Simpsons Spoken HereBy Ray Richmond
Globe and Mail, November 23, 1993.
The "Simpsons" started out in 1987 as doodles on the pad of creator Matt Groening for a series of one- and two-minute "bumpers" that bridged segments on the Fox comedy-variety series "The Tracey Ullman Show".
Now, in its fifth season as its own half-hour series, Fox's subversively witty "The Simpsons" is poised to challenge "The Flintstones" as the longest-running and most successful animated program in the history of prime-time television. Many believe it is already the most clever and original cartoon comedy ever.
"The Simpsons" recently produced its 100th episode, a significant milestone. It can be seen in more than 70 countries worldwide and has been dubbed into dozens of languages.
"The Simpsons" remains Fox's highest-rated show and draws top dollar from advertisers. What is perhaps most remarkable, however, is that such crudely drawn characters -- and inhabiting a family so roundly dysfunctional -- have struck such a chord.
To get a closer peek at the world of "The Simpsons", a recent voice recording session was attended. What follows is a firsthand account of how it all comes together.
It's 10 o'clock Monday morning inside the Darryl F. Zanuck Building on the lot of 20th Century Fox in West Los Angeles, where the actors who supply the voices of Homer, Marge, Lisa, Bart, Burns, Smithers and the rest of the clan on "The Simpsons" have gathered for their weekly recording session.
Dan Castellaneta (he's Homer, among many others) and Harry Shearer (he's Burns and Smithers and assorted others) are playing ping-pong, a recording-day ritual that seems to be as old as "The Simpsons" itself.
In a few minutes, Castellaneta, Shearer, Julie Kavner (Marge), Yeardley Smith (Lisa), Nancy Cartwright (Bart) and Hank Azaria (Apu the Hindu convenience store owner and Ned Flanders, among others) will sit down with executive producer David Mirkin and a crew of writers at a table reading to determine what shape this latest script is in.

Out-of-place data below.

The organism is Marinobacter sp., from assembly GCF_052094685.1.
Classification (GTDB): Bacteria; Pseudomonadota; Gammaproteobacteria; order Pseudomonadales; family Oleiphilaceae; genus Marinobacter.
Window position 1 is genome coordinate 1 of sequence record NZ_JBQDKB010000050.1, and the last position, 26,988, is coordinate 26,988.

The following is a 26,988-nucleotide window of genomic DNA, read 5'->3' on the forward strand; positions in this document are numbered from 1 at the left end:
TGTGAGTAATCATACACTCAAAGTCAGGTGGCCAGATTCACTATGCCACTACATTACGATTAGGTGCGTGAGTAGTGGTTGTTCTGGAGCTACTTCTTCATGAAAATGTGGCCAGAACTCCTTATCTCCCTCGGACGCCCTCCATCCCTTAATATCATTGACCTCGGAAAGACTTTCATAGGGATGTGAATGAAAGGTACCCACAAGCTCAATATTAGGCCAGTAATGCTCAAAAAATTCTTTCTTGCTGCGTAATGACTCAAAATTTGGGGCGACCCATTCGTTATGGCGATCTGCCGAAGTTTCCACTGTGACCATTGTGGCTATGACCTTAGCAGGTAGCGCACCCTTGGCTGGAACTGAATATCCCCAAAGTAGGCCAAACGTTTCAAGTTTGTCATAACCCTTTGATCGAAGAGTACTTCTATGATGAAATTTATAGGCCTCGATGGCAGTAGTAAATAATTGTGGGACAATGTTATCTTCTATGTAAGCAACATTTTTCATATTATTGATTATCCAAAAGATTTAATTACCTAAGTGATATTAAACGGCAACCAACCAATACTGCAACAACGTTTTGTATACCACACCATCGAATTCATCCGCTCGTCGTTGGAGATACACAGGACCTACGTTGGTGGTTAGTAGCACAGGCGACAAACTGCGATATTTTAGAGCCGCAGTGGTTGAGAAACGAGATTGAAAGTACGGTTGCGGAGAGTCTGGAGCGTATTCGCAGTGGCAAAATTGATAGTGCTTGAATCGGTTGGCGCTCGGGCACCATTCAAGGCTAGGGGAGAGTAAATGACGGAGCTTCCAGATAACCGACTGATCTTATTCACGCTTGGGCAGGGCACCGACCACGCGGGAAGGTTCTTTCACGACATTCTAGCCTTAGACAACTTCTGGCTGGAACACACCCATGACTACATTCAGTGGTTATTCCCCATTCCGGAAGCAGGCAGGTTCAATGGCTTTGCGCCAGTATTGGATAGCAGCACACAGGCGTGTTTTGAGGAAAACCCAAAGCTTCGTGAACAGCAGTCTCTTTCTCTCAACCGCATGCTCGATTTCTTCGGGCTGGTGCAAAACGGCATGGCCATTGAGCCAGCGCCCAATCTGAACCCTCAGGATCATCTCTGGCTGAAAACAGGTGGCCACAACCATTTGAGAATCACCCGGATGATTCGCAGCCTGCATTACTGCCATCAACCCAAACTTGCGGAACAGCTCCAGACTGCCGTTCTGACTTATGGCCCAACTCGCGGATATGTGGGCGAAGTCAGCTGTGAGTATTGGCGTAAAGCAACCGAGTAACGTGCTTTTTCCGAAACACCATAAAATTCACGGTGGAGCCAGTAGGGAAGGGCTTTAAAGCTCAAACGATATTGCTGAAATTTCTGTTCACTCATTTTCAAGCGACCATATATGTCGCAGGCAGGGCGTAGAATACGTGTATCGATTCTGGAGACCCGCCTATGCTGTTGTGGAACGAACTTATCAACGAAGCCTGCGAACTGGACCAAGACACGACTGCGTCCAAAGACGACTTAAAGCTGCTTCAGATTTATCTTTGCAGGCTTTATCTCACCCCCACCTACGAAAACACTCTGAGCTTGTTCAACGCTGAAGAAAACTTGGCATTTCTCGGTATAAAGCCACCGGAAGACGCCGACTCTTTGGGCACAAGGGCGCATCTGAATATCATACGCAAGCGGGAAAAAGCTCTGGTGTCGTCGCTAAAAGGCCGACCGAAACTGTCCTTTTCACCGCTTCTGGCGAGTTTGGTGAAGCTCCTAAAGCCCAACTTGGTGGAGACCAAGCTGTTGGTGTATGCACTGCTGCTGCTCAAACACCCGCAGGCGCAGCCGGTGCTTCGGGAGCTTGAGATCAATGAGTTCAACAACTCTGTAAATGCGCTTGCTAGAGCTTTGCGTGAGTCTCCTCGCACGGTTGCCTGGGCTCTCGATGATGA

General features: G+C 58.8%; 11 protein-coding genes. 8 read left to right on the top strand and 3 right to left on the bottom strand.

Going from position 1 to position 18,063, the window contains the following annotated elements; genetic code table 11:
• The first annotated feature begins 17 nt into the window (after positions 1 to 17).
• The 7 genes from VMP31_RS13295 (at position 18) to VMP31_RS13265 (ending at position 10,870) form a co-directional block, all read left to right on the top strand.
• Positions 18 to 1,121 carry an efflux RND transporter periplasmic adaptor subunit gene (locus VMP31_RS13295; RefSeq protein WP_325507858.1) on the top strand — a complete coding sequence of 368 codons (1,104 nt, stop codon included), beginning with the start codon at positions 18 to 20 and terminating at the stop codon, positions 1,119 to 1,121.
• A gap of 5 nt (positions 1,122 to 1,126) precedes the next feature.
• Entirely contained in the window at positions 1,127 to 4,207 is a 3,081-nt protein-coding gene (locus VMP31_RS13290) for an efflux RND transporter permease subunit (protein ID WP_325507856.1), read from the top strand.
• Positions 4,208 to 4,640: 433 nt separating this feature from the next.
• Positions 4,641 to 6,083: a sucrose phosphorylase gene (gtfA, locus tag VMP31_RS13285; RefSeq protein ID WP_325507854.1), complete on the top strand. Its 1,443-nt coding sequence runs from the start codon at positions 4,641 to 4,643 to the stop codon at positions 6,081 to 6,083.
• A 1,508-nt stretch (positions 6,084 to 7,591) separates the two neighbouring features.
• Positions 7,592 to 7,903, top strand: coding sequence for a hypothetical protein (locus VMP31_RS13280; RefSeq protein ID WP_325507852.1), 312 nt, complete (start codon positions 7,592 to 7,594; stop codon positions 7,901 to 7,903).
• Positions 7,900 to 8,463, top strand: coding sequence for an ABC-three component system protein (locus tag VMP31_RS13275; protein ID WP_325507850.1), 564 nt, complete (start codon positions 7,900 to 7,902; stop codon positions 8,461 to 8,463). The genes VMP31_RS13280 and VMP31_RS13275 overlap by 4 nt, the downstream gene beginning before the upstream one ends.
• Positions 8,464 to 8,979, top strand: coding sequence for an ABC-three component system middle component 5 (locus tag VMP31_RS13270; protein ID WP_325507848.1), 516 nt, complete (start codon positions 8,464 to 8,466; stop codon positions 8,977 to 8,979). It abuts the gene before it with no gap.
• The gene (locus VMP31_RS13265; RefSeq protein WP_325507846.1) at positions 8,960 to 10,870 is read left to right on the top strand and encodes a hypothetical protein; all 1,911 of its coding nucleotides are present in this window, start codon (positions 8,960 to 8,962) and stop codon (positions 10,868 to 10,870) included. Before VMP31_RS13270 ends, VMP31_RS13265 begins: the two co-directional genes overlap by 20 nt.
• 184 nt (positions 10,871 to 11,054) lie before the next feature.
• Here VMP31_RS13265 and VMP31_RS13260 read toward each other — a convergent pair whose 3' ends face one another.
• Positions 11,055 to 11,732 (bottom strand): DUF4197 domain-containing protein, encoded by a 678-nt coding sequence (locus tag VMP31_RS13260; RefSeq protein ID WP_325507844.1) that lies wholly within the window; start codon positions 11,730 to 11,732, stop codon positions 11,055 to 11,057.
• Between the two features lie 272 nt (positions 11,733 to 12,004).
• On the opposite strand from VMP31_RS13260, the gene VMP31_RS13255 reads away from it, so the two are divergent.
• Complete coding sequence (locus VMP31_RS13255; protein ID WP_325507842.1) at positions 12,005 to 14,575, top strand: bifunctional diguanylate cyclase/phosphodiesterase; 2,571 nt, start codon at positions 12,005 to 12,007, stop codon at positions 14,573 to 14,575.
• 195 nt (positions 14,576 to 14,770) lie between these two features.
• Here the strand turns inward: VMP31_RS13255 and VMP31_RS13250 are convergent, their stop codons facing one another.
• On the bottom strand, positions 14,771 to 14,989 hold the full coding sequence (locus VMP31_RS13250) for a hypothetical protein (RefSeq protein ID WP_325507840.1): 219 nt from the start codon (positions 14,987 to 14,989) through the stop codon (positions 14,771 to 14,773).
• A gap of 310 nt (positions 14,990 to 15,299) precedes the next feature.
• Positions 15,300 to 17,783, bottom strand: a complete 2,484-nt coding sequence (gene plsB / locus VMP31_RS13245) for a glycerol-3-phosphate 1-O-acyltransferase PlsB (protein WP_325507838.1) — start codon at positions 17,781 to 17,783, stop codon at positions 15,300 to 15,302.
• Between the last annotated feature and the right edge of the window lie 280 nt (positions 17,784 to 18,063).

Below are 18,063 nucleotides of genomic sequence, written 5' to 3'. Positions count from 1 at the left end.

This "Simpsons" episode is called "Lady Bouvier's Lover", and it says everything about the show's lengthy production process that the program being readied in late October isn't scheduled to air until April or May.
At a table adorned with fruit, croissants and various beverages, the script run-through begins.
During the reading, there is genuine hearty laughter at various points.
"When you do these table readings for a lot of shows, there's just this stony silence because it's not funny," Cartwright said. "It's painful. But not here."
"This show is so brilliant it still surprises us," Smith added.
Immediately after the reading, the youthful and fairly bedraggled- looking crew of writers huddle to make script changes based on what got a chuckle and what didn't. The actors make phone calls or kill time reading, eating, or playing ping-pong -- or recording "wrap-around" dialogue for a future episode -- until the actual recording begins.
Each of the actors is free to ad-lib. And as Azaria said, "We've all being doing this long enough to know how far we can go with impromptu stuff and when someone's going to blow the whistle."
"Oddly enough, I can relate better to Lisa Simpson that to my character on 'Herman's Head' even though Lisa's a cartoon," said Smith. "Her emotions and her family situation are closer to reality."
"Marge is a very centered person, probably more than I am," added Kavner. "That's what is so interesting about this show. It deals with flawed people, and you rarely see flawed people anywhere else in comedy on TV."